In this post, we will summarize the findings and recommendations of the 2020 Strategy, and will highlight some topics this blog has followed closely – including calls for: increased transparency into beneficial ownership; strengthening international regulation and coordination, and modernization of the AML/BSA regime. Our next post will focus on the 2020 Strategy as it relates to combating money laundering relating to real estate transactions and “gatekeeper” professions, such as lawyers, real estate professionals and other financial professionals, including broker-dealers.

The 2020 Strategy also focuses on several other important issues which we will not discuss in this limited blog series, but on which we certainly have blogged before, including the role of money laundering in international trade, casinos, money services businesses and digital assets.
Continue Reading Treasury Department’s 2020 National Illicit Finance Strategy: Aspirations for BSA/AML Modernization and the Combatting of Key Threats

Last Thursday, FinCEN Deputy Director Jamal El-Hindi appeared at the 20th annual Anti-Money Laundering (AML) and Financial Crimes Conference hosted by the Securities Industry and Financial Markets Association (SIFMA) in New York City. His prepared remarks covered three main topics at the intersection of the securities industry and FinCEN’s enforcement goals: (i) AML compliance trends and current challenges; (ii) the value of Bank Secrecy Act (BSA) filing data; and (iii) the current regulatory landscape.

El-Hindi not surprisingly stressed transparency and information sharing, the value of BSA reporting data, and the need for legislation regarding the collection of beneficial ownership at the corporate formation stage. El-Hindi also suggested – perhaps without the complete agreement of his audience – that regulators tend to under-regulate, rather than over-regulate. He stated: “But in an area such as ours where we have developed a strong partnership with industry and where we believe that you are just as vested in our mission to thwart bad actors as we are, it is important for us to use our authorities fully.”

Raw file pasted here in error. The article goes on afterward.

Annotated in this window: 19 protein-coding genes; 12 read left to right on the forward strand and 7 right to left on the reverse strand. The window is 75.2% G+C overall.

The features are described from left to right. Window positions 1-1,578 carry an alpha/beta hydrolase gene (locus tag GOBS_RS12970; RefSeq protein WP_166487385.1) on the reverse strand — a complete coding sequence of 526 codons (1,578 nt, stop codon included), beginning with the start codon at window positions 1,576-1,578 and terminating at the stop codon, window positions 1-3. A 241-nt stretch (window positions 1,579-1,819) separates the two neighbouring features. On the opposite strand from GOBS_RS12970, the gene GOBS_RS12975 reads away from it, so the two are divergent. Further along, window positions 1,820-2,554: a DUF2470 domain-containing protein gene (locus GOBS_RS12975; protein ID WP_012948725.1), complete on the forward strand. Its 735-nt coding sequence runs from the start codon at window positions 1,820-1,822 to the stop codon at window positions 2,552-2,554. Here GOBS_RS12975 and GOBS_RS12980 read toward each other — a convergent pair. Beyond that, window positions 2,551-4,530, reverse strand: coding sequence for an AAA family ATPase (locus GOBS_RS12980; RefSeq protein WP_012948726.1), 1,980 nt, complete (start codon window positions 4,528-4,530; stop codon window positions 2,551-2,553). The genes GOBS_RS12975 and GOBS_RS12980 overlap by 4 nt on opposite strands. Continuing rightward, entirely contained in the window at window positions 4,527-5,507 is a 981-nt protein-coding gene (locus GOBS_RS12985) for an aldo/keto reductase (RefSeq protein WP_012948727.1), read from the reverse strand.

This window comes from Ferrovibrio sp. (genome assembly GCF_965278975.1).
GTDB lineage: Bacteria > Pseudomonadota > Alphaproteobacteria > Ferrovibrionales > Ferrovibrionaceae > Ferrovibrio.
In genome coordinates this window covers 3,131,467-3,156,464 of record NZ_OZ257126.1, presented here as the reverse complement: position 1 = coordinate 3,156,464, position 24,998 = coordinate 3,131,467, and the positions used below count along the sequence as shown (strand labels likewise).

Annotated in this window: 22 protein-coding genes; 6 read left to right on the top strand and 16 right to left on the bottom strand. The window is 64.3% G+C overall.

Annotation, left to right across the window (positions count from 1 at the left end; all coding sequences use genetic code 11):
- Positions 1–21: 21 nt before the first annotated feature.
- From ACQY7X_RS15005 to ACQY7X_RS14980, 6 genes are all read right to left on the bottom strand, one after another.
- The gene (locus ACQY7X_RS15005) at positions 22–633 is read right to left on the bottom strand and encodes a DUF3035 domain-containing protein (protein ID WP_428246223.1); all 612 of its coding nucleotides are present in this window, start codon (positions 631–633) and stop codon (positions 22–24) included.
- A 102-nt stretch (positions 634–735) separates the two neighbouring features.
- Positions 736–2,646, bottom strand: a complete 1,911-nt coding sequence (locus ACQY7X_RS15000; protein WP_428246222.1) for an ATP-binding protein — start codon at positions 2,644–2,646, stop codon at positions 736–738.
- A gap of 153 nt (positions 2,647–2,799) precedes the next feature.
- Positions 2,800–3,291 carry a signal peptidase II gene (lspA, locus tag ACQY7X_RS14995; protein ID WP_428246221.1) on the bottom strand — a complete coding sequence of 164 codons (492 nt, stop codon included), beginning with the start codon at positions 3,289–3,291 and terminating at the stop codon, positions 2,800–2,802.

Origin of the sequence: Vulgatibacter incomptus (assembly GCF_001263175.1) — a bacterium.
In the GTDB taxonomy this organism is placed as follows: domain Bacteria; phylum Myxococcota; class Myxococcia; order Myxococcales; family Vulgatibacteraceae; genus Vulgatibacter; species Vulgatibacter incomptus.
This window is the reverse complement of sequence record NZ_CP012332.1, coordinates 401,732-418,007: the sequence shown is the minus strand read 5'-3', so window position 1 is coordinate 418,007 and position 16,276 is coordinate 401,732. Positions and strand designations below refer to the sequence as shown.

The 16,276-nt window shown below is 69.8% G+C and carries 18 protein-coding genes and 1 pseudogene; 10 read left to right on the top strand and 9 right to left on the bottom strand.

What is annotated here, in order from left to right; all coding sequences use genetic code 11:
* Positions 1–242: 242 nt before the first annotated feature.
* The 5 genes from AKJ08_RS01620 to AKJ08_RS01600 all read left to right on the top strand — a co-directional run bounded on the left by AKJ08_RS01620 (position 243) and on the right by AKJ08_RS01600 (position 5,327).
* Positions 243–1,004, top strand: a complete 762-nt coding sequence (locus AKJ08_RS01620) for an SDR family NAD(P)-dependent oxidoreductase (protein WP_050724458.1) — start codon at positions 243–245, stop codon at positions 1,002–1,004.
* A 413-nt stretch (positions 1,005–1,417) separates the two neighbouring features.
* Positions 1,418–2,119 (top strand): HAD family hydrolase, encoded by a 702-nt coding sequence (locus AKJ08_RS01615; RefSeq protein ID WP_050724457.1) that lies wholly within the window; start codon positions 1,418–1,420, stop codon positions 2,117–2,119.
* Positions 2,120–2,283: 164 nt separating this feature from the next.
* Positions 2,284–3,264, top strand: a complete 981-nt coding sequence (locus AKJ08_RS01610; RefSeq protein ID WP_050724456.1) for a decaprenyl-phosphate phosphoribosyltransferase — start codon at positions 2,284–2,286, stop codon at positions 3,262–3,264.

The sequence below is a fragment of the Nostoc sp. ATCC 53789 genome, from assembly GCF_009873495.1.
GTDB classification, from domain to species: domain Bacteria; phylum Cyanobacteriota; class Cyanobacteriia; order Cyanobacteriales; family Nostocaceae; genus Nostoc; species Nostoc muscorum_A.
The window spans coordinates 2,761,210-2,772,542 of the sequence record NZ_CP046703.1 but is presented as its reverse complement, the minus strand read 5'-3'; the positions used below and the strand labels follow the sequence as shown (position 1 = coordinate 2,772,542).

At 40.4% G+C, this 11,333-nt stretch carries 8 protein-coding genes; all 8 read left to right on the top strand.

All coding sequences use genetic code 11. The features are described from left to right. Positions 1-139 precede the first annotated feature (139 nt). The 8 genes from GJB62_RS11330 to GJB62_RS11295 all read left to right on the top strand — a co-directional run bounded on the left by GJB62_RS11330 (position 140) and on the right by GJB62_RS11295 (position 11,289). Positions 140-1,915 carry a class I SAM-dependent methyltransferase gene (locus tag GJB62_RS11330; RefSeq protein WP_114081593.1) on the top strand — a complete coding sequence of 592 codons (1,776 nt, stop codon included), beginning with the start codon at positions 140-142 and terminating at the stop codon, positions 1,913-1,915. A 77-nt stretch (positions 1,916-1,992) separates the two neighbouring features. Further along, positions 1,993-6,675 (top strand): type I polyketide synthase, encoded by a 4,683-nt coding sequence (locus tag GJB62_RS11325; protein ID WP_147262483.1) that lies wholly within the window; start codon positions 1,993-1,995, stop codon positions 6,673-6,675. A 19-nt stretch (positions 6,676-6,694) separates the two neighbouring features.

His remarks are particularly relevant given the 2020 Examination Priorities recently issued by the SEC’s Office of Compliance Inspections and Examinations (OCIE), which states that the OCIE will prioritize examining broker-dealers and investment companies “for compliance with their AML obligations in order to assess, among other things, whether firms have established appropriate customer identification programs and whether they are satisfying their SAR filing obligations, conducting due diligence on customers, complying with beneficial ownership requirements, and conducting robust and timely independent tests of their AML programs.”
Continue Reading FinCEN Stresses Transparency, BSA Filing Data, and Perils of “Under- Regulating” to Securities Industry